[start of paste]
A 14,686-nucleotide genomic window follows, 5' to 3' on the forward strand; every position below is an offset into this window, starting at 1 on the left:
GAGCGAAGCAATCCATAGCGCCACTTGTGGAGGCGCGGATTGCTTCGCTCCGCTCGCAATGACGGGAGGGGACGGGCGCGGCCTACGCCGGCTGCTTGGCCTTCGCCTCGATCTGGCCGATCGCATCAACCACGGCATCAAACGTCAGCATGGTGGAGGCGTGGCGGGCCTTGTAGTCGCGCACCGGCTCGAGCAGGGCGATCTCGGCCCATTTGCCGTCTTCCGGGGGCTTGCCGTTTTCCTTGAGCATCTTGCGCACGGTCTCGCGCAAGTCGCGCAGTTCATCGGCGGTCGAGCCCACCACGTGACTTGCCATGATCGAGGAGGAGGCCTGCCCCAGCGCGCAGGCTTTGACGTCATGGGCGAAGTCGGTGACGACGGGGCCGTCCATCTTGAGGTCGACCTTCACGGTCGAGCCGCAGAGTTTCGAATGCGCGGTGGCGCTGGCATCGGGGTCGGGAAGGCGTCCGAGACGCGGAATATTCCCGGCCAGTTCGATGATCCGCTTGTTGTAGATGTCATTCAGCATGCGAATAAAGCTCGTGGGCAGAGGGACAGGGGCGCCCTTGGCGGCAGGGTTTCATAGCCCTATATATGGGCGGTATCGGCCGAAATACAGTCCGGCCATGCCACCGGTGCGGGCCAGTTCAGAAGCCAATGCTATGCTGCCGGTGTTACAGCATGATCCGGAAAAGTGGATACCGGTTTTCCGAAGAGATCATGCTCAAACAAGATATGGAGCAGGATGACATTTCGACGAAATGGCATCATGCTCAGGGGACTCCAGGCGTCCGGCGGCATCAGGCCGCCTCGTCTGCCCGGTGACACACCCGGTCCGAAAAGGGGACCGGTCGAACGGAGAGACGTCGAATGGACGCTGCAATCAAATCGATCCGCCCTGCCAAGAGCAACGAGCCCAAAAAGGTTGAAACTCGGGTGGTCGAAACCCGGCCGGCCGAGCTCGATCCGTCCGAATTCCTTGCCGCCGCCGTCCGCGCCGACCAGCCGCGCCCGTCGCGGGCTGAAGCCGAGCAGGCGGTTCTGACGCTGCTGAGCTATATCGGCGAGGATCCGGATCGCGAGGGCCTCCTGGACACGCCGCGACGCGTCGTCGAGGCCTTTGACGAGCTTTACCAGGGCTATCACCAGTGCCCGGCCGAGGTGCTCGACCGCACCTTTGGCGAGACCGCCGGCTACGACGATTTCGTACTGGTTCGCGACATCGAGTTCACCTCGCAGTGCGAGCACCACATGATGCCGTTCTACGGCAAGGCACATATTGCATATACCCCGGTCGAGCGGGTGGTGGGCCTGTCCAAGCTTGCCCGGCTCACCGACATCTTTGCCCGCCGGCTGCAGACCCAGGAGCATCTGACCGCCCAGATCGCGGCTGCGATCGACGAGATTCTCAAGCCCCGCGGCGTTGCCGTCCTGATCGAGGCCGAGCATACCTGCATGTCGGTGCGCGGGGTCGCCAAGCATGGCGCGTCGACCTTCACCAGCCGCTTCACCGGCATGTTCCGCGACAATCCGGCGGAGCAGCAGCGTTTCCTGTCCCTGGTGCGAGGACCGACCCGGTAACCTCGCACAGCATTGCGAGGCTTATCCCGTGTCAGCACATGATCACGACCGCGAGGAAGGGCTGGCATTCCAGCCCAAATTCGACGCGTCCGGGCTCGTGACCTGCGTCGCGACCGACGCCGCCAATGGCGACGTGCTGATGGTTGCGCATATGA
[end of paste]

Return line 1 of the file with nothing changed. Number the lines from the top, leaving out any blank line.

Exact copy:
A 14,686-nucleotide genomic window follows, 5' to 3' on the forward strand; every position below is an offset into this window, starting at 1 on the left: